Things have gone from bad to worse for the former frontrunner. Bush’s “shock and awe” fundraising operation has turned out to be just average, leaving the governor in the middle of the pack, behind Carson and Sen. Ted Cruz. His cash-on-hand advantage in non-existant, and his team had to slash salaries, fire staff, and cut their operation to refocus on their fading New Hampshire hopes. Bush’s last weapon has been the Super PAC cash haul he amassed early in the campaign. But after the first wave of ads, Bush’s numbers have actually dropped, and his unfavorable numbers have reached new highs. He has been demoted from center stage in the debates, an indignity that reflects the trajectory of his campaign. He has been replaced on stage, in polls, and in the prediction markets by Sen. Marco Rubio. Now stories are beginning to trickle out, including ones from Bush supporters claiming he can no longer win, but must rely on others to lose. If he is unable to outperform Rubio in the next two debates, the calls for him to step aside for the good of the party will grow louder.
6. Carly Fiorina former CEO of Hewlett-Packard
After scoring a big victory in the second debate and damaging Donald Trump with female voters, Ms. Fiorina has been unable to capitalize on her moment. The media’s pro-Planned Parenthood attacks on Fiorina withered her post-debate bounce, and the former businesswoman has been unable to sustain earned media.
7. John Kasich Governor of Ohio
Kasich’s small surge in New Hampshire is long gone, coinciding with the Ohio governor’s Super PAC spending drying up. Kasich has shifted staff from Ohio to New Hampshire, making the state his must-win. However, Kasich’s campaign cash has quickly dried up and he risks fading from contention if things don’t change fast.
8. Chris Christie Governor of New Jersey
The New Jersey governor was on the brink prior to the last debate, but is enjoying a slight resurrection, complete with the return of his 2012 Iowa backers and a small bump in New Hampshire and in national polls. Still, the governor is running low on funds and is still at risk of missing future debates.
9. Bobby Jindal Governor of Louisiana
Jindal continues to hang on despite dwindling resources and no main stage debate performances. He’s gone with an all-in Iowa strategy that has him registering more support than the past two Iowa winners, Rick Santorum and Mike Huckabee. An Iowa upset is his only hope, if he doesn’t run out of money first.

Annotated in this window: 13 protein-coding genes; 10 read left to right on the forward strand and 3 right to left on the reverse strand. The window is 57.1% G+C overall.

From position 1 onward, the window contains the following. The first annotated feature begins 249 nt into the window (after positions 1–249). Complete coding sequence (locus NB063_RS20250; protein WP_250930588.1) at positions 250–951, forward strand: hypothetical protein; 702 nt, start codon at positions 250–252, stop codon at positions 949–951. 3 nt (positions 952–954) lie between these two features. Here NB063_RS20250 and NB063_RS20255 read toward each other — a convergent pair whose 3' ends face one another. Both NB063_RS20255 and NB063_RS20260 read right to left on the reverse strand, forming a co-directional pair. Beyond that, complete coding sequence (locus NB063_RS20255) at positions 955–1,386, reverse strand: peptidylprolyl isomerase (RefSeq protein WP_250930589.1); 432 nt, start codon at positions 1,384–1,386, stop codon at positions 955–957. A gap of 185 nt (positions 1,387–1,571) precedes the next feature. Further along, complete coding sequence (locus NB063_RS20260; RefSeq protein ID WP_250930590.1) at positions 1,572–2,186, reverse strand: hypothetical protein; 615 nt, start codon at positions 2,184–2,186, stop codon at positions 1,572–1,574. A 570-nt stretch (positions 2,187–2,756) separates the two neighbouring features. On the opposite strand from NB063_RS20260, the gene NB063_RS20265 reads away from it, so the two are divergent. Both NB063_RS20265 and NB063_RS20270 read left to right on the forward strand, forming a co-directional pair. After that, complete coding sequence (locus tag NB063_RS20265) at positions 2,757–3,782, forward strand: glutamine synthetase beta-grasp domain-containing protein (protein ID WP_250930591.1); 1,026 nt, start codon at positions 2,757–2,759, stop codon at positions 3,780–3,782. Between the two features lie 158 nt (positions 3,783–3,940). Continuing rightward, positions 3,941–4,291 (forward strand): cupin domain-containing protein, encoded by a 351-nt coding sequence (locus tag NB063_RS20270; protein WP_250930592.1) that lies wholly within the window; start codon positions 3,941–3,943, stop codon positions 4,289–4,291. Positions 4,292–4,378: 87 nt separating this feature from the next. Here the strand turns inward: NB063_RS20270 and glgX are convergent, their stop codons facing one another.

10. Rand Paul U.S. Senator from Kentucky
Paul’s fundraising and poll numbers have tanked, leading to increased pressure that he abandon his presidential campaign and focus on his senate reelection, which is looking increasingly competitive.
Drop Out Watch: Mike Huckabee, Lindsey Graham, George Pataki, Rick Santorum, Jim Gilmore
As I’ve made clear as I have talked about the debates before, I am one of your few vocally undecided front page posters here at Race42016. But, why am I undecided? We have a seemingly nice field of candidates. Many who are polished and refined with some great experience. Yea, we also have Trump, but he’s the anomaly, not the norm. Well, I’ll tell you why I’m undecided – it’s all about specific concerns which I’ll go through.
No Executive Experience – We have a number of United States Senators in the race. That’s fine, the more the merrier – to a certain degree. That said, what experience does Marco Rubio have actually serving as an executive in any capacity? Or Rand Paul? Or Ted Cruz? Or Rick Santorum? Or Lindsey Graham? Their skill set would make them fine Vice Presidential candidates, even cabinet members, but for President? I would prefer a nominee with executive experience. Does that mean I’d vote against them in the general? No, but it makes me wary to jump onto a bandwagon for a candidate who has never served in an executive capacity – either in business or in a governing role.
No Political Experience – Trump, Carson, and Fiorina have one major thing in common – none of them have served in public office before. The last President who went from private citizen to President was Eisenhower. It was different, though, with Eisenhower as Eisenhower had vast military experience which directly correlated to the position of Commander in Chief. He also had experience in the Federal Government as the Chief of Staff of the Army as well as serving as the overseeing Governor of American occupied Germany immediately after World War II. Carson has absolutely no experience relevant to the position of President. Fiorina and Trump at least are businesspersons who have experience serving as executives, but running a business and running the nation are not exactly the same. Also, their lack of political experience means they will make mistakes on the campaign trail most rookies make which could turn tragic against the Clinton machine in the general. Would I vote against them in the general? Apart from Trump, no, but again – it will make it more difficult for them.